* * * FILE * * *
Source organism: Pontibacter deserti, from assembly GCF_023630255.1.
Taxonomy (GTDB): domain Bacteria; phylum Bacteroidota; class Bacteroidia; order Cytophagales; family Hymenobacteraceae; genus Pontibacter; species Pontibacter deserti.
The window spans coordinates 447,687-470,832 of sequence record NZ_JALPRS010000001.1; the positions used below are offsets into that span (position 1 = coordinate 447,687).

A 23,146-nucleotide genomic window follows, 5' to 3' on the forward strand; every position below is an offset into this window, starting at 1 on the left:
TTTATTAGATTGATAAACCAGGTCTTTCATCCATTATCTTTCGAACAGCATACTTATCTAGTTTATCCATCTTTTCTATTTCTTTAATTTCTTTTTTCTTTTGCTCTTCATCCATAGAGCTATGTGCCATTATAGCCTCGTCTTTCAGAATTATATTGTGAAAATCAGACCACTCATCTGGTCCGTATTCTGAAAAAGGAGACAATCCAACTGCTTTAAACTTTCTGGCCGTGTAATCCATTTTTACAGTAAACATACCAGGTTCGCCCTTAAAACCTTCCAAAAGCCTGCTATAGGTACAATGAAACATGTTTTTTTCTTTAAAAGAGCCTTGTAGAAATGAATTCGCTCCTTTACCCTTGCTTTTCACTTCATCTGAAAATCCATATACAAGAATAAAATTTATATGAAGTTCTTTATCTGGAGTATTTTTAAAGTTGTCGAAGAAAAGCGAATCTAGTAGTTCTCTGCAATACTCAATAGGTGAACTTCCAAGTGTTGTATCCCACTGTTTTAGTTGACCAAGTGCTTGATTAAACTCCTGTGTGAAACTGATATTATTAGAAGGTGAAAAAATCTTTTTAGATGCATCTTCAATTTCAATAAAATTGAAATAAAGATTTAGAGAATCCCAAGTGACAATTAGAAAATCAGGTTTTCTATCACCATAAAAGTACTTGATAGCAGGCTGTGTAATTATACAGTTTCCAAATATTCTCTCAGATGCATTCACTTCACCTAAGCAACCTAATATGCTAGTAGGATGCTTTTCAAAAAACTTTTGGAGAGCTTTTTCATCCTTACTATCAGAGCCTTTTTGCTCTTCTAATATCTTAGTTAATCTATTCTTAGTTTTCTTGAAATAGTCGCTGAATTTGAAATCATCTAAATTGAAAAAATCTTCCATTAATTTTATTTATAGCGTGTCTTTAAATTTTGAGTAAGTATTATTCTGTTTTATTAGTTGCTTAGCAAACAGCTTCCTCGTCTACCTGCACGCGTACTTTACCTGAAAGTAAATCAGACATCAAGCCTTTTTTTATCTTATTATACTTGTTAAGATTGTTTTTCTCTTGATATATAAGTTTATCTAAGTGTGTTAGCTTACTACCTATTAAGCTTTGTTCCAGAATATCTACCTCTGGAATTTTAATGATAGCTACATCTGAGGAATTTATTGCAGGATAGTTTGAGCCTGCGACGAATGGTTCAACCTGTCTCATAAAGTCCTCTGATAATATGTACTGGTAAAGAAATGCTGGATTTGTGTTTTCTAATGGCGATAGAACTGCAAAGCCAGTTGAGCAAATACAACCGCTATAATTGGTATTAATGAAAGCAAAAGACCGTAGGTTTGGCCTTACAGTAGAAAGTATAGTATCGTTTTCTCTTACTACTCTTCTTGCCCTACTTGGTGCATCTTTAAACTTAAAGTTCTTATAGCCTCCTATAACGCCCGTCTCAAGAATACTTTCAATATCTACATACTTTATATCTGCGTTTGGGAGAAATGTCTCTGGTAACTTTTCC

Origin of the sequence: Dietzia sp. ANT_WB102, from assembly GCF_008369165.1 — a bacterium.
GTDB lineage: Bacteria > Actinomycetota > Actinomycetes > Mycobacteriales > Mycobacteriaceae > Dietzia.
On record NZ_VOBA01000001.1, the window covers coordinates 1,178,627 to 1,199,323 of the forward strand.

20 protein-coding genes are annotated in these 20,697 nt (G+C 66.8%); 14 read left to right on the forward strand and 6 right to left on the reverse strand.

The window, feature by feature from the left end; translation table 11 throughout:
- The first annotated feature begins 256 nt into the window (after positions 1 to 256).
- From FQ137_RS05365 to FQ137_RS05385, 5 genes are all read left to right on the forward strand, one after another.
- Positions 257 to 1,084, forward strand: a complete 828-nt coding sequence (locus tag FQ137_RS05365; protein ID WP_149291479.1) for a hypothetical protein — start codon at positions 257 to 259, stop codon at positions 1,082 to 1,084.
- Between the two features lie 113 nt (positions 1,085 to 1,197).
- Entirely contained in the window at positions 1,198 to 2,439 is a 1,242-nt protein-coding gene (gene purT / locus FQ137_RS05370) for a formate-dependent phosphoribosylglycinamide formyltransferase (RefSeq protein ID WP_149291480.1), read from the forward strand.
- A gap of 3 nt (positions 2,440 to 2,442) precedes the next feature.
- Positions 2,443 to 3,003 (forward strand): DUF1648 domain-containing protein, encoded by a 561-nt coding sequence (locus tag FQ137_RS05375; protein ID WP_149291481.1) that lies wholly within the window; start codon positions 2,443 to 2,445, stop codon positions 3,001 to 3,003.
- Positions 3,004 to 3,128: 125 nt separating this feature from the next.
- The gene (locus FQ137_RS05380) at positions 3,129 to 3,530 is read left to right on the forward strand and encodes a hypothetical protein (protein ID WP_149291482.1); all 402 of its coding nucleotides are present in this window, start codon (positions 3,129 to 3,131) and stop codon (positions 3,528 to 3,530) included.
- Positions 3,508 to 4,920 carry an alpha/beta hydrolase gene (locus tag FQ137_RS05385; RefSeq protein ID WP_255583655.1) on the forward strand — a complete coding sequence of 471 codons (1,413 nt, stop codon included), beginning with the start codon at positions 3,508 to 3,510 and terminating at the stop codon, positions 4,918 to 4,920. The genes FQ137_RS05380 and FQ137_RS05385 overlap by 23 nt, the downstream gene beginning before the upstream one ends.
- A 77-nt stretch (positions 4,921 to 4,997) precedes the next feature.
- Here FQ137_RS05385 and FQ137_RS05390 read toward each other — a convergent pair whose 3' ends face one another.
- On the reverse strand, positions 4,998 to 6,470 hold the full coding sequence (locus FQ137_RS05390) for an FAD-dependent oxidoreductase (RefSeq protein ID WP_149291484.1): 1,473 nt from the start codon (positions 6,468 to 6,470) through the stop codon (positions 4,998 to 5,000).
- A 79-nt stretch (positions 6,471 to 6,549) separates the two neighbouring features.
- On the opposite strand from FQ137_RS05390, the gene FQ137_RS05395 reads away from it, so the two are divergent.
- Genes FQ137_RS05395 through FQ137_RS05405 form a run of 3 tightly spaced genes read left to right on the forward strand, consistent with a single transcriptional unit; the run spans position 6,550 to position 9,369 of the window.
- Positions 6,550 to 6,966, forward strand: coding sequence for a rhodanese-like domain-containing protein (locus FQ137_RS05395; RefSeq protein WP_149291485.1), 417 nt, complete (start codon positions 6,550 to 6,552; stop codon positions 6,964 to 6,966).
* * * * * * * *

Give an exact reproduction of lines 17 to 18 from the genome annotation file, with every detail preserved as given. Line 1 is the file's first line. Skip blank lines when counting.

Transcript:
- Positions 2,443 to 3,003 (forward strand): DUF1648 domain-containing protein, encoded by a 561-nt coding sequence (locus tag FQ137_RS05375; protein ID WP_149291481.1) that lies wholly within the window; start codon positions 2,443 to 2,445, stop codon positions 3,001 to 3,003.
- Positions 3,004 to 3,128: 125 nt separating this feature from the next.